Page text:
From the eastern borders of Europe all the way to Thailand, soldiers play a bigger role in society than we are used to in the West. Soldiers can be found at borders between neighbouring districts, counties or municipalities and towns. There are soldiers in areas of political tension or affected by terrorism. There are soldiers in places of strategic interest such as mountain passes (even the remotest in the Himalayas), sea ports, railway stations, banks not to mention airports and govermnet buildings of various description. Men in green or kaki coloured fatigues are never too far away in southern Asia to the point that it’s not unusual to find yourself escorted by the same for sections of your itinerary, just like a minor dignitary might be (in Pakistan and Iran most of all).
Clearly, the biggest worry for any traveller is the risk of being harassed by gun bearing conscripts feeling bored at a road side check point in the middle of nowhere. Truth is, this kind of thing hardly ever happens, at least not in South Asia. I found the soldiery in this part of the world to be professional and respectful. However, that’s not to say that dealing with the guys in green is always straight forward.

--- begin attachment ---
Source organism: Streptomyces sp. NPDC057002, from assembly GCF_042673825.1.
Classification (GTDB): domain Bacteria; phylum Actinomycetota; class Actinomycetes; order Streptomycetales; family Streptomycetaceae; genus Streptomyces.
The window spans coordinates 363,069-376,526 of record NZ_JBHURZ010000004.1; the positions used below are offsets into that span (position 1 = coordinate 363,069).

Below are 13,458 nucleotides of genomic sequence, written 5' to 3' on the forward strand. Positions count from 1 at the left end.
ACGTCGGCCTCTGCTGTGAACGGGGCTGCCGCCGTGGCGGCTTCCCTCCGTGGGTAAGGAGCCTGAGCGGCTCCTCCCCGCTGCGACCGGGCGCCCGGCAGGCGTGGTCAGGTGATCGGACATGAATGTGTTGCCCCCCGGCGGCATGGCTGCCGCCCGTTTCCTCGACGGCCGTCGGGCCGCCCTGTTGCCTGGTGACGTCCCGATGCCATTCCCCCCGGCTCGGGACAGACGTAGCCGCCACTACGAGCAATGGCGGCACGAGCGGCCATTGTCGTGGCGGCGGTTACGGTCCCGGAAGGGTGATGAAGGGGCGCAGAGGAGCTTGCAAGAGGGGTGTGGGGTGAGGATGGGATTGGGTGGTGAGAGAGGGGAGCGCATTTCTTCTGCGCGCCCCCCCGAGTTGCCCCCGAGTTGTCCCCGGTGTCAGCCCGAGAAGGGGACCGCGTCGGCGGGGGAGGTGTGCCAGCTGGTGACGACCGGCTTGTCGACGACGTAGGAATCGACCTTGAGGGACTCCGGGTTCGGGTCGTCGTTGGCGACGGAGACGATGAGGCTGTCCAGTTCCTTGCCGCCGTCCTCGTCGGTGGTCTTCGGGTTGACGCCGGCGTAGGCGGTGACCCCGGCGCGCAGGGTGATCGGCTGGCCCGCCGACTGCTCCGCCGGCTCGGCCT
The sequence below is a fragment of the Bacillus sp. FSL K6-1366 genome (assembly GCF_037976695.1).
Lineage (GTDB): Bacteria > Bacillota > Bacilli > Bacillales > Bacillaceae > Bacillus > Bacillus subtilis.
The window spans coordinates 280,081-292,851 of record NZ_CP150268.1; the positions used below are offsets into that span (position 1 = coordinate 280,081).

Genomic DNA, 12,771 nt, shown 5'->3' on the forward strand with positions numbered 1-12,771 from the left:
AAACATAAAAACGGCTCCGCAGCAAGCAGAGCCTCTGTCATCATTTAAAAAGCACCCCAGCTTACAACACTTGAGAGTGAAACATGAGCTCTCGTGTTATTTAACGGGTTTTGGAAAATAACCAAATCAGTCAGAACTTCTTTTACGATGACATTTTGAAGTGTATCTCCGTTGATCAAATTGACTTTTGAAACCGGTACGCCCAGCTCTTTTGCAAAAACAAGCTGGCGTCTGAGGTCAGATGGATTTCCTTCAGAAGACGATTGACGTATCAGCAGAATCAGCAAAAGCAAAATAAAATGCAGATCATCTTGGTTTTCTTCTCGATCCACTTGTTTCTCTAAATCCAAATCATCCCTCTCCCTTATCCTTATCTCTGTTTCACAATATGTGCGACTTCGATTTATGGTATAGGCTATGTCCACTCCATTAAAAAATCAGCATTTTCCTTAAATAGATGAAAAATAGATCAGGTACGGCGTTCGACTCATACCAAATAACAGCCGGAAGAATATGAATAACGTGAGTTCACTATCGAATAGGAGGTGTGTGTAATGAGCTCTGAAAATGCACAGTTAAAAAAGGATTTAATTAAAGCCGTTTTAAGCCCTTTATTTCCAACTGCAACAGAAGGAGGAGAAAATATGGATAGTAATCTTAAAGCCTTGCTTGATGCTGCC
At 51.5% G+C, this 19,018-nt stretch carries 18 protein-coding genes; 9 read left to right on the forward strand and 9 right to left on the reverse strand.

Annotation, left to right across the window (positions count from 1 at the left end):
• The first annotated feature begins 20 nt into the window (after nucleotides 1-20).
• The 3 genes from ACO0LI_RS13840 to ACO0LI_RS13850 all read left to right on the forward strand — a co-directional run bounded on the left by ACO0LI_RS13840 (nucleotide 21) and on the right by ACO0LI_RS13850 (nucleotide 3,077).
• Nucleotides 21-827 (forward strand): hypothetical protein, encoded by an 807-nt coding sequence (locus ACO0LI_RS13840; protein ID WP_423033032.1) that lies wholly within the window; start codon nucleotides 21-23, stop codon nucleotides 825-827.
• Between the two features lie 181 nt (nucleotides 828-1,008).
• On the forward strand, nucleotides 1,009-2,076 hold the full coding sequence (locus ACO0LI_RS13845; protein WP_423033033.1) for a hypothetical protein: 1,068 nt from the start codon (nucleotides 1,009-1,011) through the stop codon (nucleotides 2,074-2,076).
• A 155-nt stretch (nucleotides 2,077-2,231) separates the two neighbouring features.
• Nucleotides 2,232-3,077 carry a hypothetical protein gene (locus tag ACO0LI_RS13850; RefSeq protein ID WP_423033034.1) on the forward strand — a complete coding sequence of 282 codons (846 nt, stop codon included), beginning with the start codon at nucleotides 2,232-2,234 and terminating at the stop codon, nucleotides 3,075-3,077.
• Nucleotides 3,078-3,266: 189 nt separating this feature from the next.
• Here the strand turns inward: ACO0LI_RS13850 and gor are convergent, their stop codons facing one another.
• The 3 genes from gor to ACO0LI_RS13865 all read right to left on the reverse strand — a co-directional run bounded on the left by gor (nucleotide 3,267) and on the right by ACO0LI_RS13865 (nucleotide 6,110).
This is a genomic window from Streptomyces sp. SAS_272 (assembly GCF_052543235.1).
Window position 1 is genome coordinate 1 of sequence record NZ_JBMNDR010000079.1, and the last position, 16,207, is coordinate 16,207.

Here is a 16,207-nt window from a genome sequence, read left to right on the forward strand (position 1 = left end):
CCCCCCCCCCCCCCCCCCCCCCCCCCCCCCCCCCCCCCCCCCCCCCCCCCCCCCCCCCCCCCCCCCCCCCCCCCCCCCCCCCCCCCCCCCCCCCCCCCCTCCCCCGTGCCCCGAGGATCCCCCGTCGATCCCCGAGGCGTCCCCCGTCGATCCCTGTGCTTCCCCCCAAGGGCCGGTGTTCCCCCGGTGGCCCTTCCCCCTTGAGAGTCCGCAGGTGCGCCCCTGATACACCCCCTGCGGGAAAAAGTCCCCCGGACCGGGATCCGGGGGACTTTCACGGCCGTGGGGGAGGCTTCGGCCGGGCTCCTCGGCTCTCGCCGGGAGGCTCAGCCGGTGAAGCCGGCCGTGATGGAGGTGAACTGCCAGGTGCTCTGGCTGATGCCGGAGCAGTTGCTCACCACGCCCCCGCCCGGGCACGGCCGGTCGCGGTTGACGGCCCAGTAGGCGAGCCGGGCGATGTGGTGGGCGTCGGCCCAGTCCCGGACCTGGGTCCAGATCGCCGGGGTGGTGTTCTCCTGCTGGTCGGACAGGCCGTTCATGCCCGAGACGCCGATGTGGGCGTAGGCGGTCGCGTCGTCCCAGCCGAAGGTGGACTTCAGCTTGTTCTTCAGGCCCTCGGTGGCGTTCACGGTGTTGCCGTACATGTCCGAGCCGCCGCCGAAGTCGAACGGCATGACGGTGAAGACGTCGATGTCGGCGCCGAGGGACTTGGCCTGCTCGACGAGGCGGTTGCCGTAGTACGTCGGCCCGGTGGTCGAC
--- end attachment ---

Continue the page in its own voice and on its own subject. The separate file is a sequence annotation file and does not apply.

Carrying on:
There are two types of soldiers: subordinates and superiors. Dealing with superiors (the ones in charge) is generally less time consuming than the subordinates. Nevertheless, I discovered that there are plenty of assholes in both of the above categories, the sort of guys you occasionally come across who love to throw their weight around and make your life harder for longer than necessary, just for a laugh.